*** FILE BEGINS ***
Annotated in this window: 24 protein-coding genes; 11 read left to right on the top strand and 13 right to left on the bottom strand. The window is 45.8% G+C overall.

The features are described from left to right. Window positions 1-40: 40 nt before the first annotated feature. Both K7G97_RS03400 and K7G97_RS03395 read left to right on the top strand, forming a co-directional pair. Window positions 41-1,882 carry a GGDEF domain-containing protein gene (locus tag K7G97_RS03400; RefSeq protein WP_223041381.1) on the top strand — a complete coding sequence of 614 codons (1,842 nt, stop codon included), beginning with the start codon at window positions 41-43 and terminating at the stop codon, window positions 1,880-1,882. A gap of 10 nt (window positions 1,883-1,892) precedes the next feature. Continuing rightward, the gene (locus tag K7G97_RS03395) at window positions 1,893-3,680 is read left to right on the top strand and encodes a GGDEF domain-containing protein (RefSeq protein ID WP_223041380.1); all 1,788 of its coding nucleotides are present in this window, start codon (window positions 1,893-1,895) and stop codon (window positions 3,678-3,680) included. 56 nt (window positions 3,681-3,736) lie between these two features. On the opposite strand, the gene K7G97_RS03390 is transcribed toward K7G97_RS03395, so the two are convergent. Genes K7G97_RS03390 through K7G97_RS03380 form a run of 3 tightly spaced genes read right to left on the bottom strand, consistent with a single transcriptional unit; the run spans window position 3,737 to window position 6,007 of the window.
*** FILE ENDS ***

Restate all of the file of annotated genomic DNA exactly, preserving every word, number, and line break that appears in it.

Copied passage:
Annotated in this window: 24 protein-coding genes; 11 read left to right on the top strand and 13 right to left on the bottom strand. The window is 45.8% G+C overall.

The features are described from left to right. Window positions 1-40: 40 nt before the first annotated feature. Both K7G97_RS03400 and K7G97_RS03395 read left to right on the top strand, forming a co-directional pair. Window positions 41-1,882 carry a GGDEF domain-containing protein gene (locus tag K7G97_RS03400; RefSeq protein WP_223041381.1) on the top strand — a complete coding sequence of 614 codons (1,842 nt, stop codon included), beginning with the start codon at window positions 41-43 and terminating at the stop codon, window positions 1,880-1,882. A gap of 10 nt (window positions 1,883-1,892) precedes the next feature. Continuing rightward, the gene (locus tag K7G97_RS03395) at window positions 1,893-3,680 is read left to right on the top strand and encodes a GGDEF domain-containing protein (RefSeq protein ID WP_223041380.1); all 1,788 of its coding nucleotides are present in this window, start codon (window positions 1,893-1,895) and stop codon (window positions 3,678-3,680) included. 56 nt (window positions 3,681-3,736) lie between these two features. On the opposite strand, the gene K7G97_RS03390 is transcribed toward K7G97_RS03395, so the two are convergent. Genes K7G97_RS03390 through K7G97_RS03380 form a run of 3 tightly spaced genes read right to left on the bottom strand, consistent with a single transcriptional unit; the run spans window position 3,737 to window position 6,007 of the window.